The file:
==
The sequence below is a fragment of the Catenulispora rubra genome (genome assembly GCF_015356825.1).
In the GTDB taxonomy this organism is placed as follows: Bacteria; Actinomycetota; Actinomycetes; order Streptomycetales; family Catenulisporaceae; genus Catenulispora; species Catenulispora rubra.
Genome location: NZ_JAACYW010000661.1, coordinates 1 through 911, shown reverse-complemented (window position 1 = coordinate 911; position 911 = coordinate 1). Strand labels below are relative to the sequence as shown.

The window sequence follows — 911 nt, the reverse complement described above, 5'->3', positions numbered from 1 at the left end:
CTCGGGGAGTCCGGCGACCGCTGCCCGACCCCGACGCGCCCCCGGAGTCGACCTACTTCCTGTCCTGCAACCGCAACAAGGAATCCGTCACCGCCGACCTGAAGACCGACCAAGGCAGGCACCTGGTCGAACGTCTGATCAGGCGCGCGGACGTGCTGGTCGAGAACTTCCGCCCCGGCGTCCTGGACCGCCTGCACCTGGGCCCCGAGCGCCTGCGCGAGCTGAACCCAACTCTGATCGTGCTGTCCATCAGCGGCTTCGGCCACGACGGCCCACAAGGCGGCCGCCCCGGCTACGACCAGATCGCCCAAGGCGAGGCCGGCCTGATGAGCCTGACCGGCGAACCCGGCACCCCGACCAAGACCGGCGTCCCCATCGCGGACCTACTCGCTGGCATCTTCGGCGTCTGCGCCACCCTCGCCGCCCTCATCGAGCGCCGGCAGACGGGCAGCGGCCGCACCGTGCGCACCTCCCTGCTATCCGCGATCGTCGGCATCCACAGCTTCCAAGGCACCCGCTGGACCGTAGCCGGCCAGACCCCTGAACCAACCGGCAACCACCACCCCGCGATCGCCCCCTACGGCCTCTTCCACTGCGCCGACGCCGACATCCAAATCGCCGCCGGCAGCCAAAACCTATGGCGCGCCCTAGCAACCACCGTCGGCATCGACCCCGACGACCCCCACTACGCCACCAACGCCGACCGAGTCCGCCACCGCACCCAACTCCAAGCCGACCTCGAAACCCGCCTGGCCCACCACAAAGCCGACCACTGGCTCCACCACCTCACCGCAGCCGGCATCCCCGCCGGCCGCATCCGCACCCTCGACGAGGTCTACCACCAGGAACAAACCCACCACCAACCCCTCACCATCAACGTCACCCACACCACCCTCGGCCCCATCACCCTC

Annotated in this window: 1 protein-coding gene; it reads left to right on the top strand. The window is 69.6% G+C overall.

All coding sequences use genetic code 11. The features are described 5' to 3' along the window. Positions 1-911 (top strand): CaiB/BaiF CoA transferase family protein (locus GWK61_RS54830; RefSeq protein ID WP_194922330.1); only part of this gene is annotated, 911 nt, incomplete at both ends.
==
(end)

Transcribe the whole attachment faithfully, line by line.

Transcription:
The sequence below is a fragment of the Catenulispora rubra genome (genome assembly GCF_015356825.1).
In the GTDB taxonomy this organism is placed as follows: Bacteria; Actinomycetota; Actinomycetes; order Streptomycetales; family Catenulisporaceae; genus Catenulispora; species Catenulispora rubra.
Genome location: NZ_JAACYW010000661.1, coordinates 1 through 911, shown reverse-complemented (window position 1 = coordinate 911; position 911 = coordinate 1). Strand labels below are relative to the sequence as shown.

The window sequence follows — 911 nt, the reverse complement described above, 5'->3', positions numbered from 1 at the left end:
CTCGGGGAGTCCGGCGACCGCTGCCCGACCCCGACGCGCCCCCGGAGTCGACCTACTTCCTGTCCTGCAACCGCAACAAGGAATCCGTCACCGCCGACCTGAAGACCGACCAAGGCAGGCACCTGGTCGAACGTCTGATCAGGCGCGCGGACGTGCTGGTCGAGAACTTCCGCCCCGGCGTCCTGGACCGCCTGCACCTGGGCCCCGAGCGCCTGCGCGAGCTGAACCCAACTCTGATCGTGCTGTCCATCAGCGGCTTCGGCCACGACGGCCCACAAGGCGGCCGCCCCGGCTACGACCAGATCGCCCAAGGCGAGGCCGGCCTGATGAGCCTGACCGGCGAACCCGGCACCCCGACCAAGACCGGCGTCCCCATCGCGGACCTACTCGCTGGCATCTTCGGCGTCTGCGCCACCCTCGCCGCCCTCATCGAGCGCCGGCAGACGGGCAGCGGCCGCACCGTGCGCACCTCCCTGCTATCCGCGATCGTCGGCATCCACAGCTTCCAAGGCACCCGCTGGACCGTAGCCGGCCAGACCCCTGAACCAACCGGCAACCACCACCCCGCGATCGCCCCCTACGGCCTCTTCCACTGCGCCGACGCCGACATCCAAATCGCCGCCGGCAGCCAAAACCTATGGCGCGCCCTAGCAACCACCGTCGGCATCGACCCCGACGACCCCCACTACGCCACCAACGCCGACCGAGTCCGCCACCGCACCCAACTCCAAGCCGACCTCGAAACCCGCCTGGCCCACCACAAAGCCGACCACTGGCTCCACCACCTCACCGCAGCCGGCATCCCCGCCGGCCGCATCCGCACCCTCGACGAGGTCTACCACCAGGAACAAACCCACCACCAACCCCTCACCATCAACGTCACCCACACCACCCTCGGCCCCATCACCCTC

Annotated in this window: 1 protein-coding gene; it reads left to right on the top strand. The window is 69.6% G+C overall.

All coding sequences use genetic code 11. The features are described 5' to 3' along the window. Positions 1-911 (top strand): CaiB/BaiF CoA transferase family protein (locus GWK61_RS54830; RefSeq protein ID WP_194922330.1); only part of this gene is annotated, 911 nt, incomplete at both ends.